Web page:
Back to the library
Felony Murder
Scott Buchanan
Scott Buchanan
Scott Buchanan
Scott is an Articling Student at Cobb & Jones. He is a graduate of Cayuga Secondary School. Scott received his Honours B.A. in Drama and Communications from Windsor University, and graduated from the dual degree program from the University of Windsor and University Detroit Mercy with his Juris Doctor (J.D.) in 2013. He will be called to the Bar in January of 2015.

On September 15, 2016 the verdict in the murder trial of Travis Vader was reached and Justice D.RG. Thomas allowed the reading of his decision to be broadcast. Almost immediately, legal scholars pointed out a potential flaw in the decision which would no doubt lead to an appeal. The clear legal error cited in the decision was the Judge’s reliance on section 230 of the Criminal Code.

Section 230 of the Criminal Code is intended to be what is referred to as a “Felony Murder” law. A Felony Murder law is a rule allowing a court to find a defendant guilty of murder if a person dies while that defendant is committing a specific crime. This can apply even if the death is entirely accidental or unanticipated. There are many jurisdictions including 46 US states that have Felony Murder laws.

Section 230 was designed to make culpable homicide murder if the defendant had engaged in sabotage, piracy, hijacking an aircraft, prison escape, assaulting a peace officer, sexual assault, kidnapping, hostage taking, robbery, breaking and entering and arson.

Although section 230 has been on the books for decades, in 1990 the Supreme Court found the law unconstitutional and of no force or effect. The part of the law that created the constitutional dilemma is that it creates liability for murder “whether or not the person means to cause death to any human being and whether or not he knows that death is likely to be caused to any human being”. This caused particular concern as it created the same moral blameworthiness in someone who subjectively knew that their actions were likely to cause death as someone who had no idea that their actions could reasonably cause someone’s death. This was found to be in violation of both section 7 and section 11 of the Canadian Charter of Rights and Freedoms.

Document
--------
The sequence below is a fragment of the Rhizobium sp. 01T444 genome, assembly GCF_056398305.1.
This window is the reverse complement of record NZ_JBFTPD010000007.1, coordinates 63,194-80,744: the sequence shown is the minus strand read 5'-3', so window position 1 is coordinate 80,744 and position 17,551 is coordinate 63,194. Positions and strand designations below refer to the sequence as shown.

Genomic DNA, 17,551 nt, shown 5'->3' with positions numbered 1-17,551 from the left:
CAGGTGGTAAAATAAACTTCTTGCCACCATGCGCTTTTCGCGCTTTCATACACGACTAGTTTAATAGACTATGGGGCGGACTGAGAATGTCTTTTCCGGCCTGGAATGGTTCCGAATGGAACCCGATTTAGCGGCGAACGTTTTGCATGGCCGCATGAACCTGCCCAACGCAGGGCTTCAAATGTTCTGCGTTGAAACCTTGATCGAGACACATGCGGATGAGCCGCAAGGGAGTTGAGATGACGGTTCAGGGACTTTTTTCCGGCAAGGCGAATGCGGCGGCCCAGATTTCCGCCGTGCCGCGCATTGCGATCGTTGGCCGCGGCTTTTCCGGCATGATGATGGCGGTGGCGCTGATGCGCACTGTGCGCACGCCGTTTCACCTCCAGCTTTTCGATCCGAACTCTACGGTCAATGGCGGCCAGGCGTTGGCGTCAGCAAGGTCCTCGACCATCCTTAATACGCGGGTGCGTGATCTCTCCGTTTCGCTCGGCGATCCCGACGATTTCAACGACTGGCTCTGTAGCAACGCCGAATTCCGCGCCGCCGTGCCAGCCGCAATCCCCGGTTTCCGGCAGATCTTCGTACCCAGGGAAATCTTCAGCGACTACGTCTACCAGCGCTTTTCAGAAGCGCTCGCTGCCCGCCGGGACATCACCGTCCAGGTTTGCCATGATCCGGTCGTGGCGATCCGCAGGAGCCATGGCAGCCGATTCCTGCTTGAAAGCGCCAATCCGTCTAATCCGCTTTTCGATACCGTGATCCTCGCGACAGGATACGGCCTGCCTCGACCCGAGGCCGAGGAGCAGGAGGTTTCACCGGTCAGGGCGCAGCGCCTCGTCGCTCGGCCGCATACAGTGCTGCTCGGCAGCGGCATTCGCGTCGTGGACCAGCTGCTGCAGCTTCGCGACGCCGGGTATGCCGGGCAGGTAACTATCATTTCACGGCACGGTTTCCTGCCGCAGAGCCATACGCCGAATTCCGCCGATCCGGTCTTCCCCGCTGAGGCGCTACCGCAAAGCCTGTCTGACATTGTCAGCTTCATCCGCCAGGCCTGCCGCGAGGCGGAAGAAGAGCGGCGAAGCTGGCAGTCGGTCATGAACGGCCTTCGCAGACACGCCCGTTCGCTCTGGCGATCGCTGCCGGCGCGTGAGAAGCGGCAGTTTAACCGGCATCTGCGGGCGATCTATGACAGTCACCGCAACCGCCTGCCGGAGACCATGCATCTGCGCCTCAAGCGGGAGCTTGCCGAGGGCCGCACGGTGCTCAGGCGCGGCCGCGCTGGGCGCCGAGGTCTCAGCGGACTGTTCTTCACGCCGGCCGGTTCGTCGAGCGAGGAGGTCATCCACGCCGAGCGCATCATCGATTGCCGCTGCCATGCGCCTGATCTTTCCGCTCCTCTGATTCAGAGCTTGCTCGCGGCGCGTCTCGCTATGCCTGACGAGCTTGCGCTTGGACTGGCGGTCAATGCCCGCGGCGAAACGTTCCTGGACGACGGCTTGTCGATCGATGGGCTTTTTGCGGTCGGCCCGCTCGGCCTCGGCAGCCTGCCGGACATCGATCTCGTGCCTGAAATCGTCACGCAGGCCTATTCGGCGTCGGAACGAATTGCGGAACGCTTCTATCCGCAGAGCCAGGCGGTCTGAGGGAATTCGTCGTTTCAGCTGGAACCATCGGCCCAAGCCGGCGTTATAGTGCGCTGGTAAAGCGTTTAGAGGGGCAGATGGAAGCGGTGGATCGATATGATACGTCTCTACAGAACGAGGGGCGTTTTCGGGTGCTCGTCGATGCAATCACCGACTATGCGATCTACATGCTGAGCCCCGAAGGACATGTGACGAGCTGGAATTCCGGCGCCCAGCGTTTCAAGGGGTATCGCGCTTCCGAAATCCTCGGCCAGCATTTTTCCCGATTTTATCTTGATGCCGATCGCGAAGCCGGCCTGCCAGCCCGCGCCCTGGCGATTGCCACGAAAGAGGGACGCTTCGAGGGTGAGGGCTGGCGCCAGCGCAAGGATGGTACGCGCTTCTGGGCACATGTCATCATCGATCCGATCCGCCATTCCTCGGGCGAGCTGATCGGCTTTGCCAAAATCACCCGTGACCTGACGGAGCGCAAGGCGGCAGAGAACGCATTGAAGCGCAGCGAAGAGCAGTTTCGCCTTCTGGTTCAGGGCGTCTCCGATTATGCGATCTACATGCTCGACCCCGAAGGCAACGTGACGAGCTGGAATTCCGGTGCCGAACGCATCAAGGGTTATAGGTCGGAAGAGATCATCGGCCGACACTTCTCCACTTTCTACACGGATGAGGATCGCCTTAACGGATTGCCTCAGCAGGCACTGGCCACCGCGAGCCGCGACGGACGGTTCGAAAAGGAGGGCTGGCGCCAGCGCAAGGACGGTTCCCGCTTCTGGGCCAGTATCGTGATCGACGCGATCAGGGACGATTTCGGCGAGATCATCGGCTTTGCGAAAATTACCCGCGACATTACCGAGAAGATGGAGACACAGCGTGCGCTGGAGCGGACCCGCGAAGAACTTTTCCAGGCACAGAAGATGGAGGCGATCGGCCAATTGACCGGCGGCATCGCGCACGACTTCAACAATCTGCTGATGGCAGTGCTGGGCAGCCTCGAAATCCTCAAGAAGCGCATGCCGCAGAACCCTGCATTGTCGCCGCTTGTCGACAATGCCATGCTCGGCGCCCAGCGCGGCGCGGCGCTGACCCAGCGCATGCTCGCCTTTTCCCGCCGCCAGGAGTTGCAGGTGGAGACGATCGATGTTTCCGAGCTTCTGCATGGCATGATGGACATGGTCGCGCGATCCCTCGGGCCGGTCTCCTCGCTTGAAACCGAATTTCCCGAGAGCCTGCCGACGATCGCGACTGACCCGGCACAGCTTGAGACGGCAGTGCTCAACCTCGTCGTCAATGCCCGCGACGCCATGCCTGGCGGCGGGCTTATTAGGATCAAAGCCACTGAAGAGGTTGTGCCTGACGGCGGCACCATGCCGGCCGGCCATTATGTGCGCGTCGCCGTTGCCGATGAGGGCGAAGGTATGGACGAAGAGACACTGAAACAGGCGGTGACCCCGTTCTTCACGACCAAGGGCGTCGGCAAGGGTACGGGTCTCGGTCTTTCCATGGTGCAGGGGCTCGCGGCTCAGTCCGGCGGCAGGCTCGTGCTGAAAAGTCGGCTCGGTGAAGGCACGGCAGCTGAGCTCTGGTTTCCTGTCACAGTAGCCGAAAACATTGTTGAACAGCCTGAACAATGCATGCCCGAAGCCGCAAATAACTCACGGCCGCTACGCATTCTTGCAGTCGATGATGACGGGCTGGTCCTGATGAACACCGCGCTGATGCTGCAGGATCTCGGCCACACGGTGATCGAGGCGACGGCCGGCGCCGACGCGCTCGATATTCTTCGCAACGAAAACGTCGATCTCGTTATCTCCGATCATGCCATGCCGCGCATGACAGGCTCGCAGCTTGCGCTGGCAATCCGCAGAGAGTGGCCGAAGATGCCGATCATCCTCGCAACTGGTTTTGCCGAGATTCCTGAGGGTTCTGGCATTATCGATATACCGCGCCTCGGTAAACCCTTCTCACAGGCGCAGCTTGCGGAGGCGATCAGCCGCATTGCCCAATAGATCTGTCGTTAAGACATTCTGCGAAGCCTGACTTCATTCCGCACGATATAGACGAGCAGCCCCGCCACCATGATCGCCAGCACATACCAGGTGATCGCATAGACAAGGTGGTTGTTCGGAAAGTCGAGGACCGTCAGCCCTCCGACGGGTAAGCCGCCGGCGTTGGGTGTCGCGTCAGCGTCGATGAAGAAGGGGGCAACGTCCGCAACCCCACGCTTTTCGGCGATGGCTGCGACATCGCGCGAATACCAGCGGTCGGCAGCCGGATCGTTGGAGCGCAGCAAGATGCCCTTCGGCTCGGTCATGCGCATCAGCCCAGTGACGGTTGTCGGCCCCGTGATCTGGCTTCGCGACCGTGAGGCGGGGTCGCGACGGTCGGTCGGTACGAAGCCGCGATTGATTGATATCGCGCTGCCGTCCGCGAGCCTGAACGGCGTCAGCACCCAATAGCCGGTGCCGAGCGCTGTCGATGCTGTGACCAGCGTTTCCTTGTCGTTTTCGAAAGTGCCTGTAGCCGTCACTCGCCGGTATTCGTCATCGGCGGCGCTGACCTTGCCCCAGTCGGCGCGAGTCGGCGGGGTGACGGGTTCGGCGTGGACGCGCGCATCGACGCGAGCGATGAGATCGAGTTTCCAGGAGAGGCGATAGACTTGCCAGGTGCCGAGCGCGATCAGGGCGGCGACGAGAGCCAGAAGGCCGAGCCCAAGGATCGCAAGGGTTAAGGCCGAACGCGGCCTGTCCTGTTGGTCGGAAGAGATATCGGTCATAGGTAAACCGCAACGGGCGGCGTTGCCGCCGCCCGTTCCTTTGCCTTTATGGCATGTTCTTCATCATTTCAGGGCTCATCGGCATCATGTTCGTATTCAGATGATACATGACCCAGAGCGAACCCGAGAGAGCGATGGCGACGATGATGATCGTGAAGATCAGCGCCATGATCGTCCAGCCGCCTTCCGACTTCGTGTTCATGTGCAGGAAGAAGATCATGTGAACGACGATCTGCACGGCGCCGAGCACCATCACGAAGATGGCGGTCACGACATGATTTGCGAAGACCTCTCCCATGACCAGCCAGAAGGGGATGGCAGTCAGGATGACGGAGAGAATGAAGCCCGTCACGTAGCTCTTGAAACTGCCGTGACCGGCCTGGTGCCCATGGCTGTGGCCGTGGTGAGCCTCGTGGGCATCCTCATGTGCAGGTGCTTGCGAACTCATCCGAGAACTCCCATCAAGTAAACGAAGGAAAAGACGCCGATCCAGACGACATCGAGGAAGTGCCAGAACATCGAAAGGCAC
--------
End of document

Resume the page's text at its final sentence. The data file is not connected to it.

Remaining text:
In R. v. Martineau, the Supreme Court found that “it is a principle of fundamental justice that a conviction for murder cannot rest on anything less than proof beyond a reasonable doubt of subjective foresight of death.” It was important then, as it is now, that for someone to be a murder, they must have known that their actions could cause someone’s death.

What is always puzzling is why in the 26 years since the portion of the criminal code was declared unconstitutional has the federal government done nothing to remove the unconstitutional section? In a society where ignorance of the law is not a defence, how can a layperson be expected to know which written laws are valid and which are not if the government takes no action to repeal unconstitutional laws? Even some judges struggle with the distinction.

Scott Buchanan is an associate at the law firm of Cobb & Jones LLP. For more articles, visit the Library Page at www.cobbjones.ca.

Back to the library